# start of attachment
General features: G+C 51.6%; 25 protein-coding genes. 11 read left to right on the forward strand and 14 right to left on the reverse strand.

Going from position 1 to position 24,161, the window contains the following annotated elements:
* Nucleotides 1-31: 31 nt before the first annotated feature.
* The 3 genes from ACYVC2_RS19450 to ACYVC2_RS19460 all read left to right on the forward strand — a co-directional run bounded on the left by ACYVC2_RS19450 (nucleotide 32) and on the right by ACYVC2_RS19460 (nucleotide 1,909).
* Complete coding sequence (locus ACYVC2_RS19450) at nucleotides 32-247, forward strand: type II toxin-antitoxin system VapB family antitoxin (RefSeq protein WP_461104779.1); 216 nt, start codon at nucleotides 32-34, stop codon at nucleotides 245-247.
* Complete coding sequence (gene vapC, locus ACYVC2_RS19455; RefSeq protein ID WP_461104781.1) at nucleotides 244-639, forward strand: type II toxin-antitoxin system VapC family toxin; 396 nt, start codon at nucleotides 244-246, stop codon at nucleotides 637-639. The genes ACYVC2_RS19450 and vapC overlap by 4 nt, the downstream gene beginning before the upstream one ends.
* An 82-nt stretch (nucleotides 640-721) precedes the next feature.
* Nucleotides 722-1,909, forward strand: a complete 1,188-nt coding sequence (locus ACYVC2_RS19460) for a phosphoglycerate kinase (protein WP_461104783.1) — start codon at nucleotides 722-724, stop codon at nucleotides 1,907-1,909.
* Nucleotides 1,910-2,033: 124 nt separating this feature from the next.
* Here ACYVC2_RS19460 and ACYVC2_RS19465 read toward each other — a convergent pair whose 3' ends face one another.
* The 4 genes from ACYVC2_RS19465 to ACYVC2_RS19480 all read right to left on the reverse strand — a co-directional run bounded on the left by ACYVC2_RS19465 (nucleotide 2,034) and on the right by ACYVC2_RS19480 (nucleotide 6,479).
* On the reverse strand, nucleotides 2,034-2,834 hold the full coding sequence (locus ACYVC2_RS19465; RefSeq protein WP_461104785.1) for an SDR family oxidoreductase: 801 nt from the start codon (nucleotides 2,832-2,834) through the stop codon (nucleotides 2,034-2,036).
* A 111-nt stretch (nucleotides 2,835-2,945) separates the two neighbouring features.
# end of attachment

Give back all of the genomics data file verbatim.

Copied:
General features: G+C 51.6%; 25 protein-coding genes. 11 read left to right on the forward strand and 14 right to left on the reverse strand.

Going from position 1 to position 24,161, the window contains the following annotated elements:
* Nucleotides 1-31: 31 nt before the first annotated feature.
* The 3 genes from ACYVC2_RS19450 to ACYVC2_RS19460 all read left to right on the forward strand — a co-directional run bounded on the left by ACYVC2_RS19450 (nucleotide 32) and on the right by ACYVC2_RS19460 (nucleotide 1,909).
* Complete coding sequence (locus ACYVC2_RS19450) at nucleotides 32-247, forward strand: type II toxin-antitoxin system VapB family antitoxin (RefSeq protein WP_461104779.1); 216 nt, start codon at nucleotides 32-34, stop codon at nucleotides 245-247.
* Complete coding sequence (gene vapC, locus ACYVC2_RS19455; RefSeq protein ID WP_461104781.1) at nucleotides 244-639, forward strand: type II toxin-antitoxin system VapC family toxin; 396 nt, start codon at nucleotides 244-246, stop codon at nucleotides 637-639. The genes ACYVC2_RS19450 and vapC overlap by 4 nt, the downstream gene beginning before the upstream one ends.
* An 82-nt stretch (nucleotides 640-721) precedes the next feature.
* Nucleotides 722-1,909, forward strand: a complete 1,188-nt coding sequence (locus ACYVC2_RS19460) for a phosphoglycerate kinase (protein WP_461104783.1) — start codon at nucleotides 722-724, stop codon at nucleotides 1,907-1,909.
* Nucleotides 1,910-2,033: 124 nt separating this feature from the next.
* Here ACYVC2_RS19460 and ACYVC2_RS19465 read toward each other — a convergent pair whose 3' ends face one another.
* The 4 genes from ACYVC2_RS19465 to ACYVC2_RS19480 all read right to left on the reverse strand — a co-directional run bounded on the left by ACYVC2_RS19465 (nucleotide 2,034) and on the right by ACYVC2_RS19480 (nucleotide 6,479).
* On the reverse strand, nucleotides 2,034-2,834 hold the full coding sequence (locus ACYVC2_RS19465; RefSeq protein WP_461104785.1) for an SDR family oxidoreductase: 801 nt from the start codon (nucleotides 2,832-2,834) through the stop codon (nucleotides 2,034-2,036).
* A 111-nt stretch (nucleotides 2,835-2,945) separates the two neighbouring features.